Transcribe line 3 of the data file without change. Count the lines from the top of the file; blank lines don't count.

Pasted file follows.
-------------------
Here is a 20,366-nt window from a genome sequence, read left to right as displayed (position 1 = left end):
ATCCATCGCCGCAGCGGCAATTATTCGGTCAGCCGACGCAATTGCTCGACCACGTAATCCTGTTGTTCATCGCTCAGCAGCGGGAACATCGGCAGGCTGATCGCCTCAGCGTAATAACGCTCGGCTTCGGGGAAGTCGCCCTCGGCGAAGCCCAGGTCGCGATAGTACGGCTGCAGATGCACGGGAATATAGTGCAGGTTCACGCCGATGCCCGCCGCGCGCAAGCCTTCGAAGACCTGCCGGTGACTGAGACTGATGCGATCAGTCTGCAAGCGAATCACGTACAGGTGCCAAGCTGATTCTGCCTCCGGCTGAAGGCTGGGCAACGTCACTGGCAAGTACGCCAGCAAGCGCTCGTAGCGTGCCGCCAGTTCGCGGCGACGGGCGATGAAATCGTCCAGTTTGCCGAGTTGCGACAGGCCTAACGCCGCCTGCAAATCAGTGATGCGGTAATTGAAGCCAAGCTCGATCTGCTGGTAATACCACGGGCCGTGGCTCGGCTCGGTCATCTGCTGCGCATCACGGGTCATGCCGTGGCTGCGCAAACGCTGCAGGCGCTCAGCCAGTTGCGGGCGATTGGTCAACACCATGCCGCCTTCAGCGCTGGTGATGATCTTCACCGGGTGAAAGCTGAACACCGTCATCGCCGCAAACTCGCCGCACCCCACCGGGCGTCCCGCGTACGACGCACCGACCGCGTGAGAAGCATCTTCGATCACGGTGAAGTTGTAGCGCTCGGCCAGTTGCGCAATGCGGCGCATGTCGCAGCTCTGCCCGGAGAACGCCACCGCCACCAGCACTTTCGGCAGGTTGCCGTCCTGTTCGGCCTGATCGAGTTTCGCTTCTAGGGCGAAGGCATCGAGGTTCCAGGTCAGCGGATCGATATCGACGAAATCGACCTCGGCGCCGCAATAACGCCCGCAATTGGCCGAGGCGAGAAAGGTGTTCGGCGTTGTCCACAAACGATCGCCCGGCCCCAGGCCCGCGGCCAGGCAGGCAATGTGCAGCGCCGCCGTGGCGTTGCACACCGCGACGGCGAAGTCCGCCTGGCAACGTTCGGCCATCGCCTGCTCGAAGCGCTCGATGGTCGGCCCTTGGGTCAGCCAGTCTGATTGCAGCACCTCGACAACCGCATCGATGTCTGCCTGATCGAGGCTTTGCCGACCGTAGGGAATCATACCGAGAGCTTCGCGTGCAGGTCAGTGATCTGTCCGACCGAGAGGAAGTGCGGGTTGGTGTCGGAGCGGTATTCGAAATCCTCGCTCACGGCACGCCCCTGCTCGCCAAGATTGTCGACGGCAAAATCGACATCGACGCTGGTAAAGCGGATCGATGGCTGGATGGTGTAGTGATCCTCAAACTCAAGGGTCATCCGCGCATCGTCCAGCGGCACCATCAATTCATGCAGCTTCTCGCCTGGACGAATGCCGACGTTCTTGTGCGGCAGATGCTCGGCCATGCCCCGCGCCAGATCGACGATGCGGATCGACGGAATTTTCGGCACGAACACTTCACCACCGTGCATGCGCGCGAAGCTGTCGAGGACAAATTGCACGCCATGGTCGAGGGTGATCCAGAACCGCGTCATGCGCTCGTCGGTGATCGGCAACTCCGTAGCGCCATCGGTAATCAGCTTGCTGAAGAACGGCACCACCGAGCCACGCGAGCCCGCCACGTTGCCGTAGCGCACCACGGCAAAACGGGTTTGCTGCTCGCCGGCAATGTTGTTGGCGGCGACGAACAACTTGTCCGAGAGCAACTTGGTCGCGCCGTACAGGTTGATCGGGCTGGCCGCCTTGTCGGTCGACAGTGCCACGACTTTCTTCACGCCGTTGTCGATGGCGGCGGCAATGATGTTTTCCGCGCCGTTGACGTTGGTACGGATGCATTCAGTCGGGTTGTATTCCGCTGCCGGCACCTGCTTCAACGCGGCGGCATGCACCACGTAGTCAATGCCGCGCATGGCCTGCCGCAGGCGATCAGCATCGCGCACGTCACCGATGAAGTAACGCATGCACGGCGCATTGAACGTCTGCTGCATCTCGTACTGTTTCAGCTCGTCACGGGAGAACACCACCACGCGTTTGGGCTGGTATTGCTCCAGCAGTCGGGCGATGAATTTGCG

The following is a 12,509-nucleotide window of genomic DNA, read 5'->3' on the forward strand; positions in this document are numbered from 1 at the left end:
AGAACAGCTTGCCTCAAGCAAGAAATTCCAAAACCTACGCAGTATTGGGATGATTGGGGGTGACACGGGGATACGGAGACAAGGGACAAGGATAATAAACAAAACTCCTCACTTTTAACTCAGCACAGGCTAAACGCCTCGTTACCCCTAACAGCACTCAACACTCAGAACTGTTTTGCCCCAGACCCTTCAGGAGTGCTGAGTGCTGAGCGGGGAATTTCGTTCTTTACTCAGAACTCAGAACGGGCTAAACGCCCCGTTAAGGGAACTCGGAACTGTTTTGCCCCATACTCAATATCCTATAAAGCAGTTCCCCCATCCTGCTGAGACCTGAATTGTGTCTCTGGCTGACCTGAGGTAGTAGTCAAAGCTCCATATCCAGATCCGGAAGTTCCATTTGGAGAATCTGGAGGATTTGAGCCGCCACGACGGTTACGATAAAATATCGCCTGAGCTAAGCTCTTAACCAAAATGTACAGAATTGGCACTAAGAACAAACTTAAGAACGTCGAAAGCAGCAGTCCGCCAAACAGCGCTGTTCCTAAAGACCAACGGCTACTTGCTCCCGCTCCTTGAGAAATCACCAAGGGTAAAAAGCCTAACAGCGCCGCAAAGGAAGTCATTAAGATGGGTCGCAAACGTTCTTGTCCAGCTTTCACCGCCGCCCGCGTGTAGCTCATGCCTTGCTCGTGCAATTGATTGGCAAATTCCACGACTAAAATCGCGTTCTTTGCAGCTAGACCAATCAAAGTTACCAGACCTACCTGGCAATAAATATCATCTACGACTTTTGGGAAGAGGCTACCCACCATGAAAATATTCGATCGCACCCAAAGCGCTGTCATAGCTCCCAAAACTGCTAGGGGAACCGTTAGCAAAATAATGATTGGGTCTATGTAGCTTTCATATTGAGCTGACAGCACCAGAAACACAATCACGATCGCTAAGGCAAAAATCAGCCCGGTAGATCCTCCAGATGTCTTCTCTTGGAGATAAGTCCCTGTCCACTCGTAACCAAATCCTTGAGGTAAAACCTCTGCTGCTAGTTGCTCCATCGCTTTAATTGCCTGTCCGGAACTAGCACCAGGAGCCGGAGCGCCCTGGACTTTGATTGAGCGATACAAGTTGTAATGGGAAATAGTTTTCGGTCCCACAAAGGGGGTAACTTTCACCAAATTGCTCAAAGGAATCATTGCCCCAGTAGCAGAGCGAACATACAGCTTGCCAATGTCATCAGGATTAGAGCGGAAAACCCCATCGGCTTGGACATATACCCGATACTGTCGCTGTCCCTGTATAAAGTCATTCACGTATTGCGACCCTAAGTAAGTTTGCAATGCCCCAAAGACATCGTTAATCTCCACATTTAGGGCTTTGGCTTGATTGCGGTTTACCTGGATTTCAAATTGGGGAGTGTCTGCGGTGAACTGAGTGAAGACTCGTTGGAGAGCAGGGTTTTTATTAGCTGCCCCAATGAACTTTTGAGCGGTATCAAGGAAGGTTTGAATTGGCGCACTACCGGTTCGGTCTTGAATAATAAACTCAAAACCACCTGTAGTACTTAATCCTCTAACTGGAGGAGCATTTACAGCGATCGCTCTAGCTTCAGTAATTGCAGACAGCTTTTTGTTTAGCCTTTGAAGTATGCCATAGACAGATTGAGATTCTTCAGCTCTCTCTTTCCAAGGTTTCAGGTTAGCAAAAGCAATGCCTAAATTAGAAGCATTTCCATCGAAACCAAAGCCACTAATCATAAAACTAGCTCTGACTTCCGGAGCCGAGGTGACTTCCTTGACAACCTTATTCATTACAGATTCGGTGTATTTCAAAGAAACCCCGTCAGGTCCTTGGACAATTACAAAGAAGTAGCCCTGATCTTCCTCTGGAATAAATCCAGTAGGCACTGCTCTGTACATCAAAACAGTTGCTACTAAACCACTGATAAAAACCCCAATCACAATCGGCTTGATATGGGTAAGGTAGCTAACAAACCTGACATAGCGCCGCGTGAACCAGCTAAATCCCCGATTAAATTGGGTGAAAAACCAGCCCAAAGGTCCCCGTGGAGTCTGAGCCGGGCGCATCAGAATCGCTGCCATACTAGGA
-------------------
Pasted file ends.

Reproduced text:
The following is a 12,509-nucleotide window of genomic DNA, read 5'->3' on the forward strand; positions in this document are numbered from 1 at the left end: